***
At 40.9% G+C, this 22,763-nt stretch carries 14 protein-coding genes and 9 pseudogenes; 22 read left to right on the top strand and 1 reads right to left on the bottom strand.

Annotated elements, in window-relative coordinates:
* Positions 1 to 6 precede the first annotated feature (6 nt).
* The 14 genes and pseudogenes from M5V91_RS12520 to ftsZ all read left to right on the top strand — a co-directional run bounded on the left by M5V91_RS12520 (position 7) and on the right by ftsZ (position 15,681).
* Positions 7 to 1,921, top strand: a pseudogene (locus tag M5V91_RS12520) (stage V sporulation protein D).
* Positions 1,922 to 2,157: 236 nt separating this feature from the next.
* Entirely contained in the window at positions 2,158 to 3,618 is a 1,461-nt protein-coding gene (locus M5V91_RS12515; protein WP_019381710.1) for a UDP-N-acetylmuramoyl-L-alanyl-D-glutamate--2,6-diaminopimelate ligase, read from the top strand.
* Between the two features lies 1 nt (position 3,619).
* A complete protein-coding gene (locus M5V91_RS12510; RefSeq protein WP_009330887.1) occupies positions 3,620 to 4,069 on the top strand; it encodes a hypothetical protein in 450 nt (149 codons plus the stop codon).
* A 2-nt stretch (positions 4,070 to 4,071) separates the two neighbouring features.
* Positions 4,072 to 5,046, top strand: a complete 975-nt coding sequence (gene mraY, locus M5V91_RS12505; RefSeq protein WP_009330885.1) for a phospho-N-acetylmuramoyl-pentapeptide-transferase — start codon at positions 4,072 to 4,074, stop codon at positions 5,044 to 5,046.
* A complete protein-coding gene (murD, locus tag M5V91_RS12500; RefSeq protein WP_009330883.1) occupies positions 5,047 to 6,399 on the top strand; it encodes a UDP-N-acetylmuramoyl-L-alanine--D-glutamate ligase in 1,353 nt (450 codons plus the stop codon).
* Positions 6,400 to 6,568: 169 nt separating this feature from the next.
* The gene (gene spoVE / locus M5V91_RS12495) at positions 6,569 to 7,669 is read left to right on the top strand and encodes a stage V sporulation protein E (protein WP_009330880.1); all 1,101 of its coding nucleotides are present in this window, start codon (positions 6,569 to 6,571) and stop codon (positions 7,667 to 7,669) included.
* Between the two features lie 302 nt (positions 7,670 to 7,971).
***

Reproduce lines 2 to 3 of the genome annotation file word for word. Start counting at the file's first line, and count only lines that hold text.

Annotated elements, in window-relative coordinates:
* Positions 1 to 6 precede the first annotated feature (6 nt).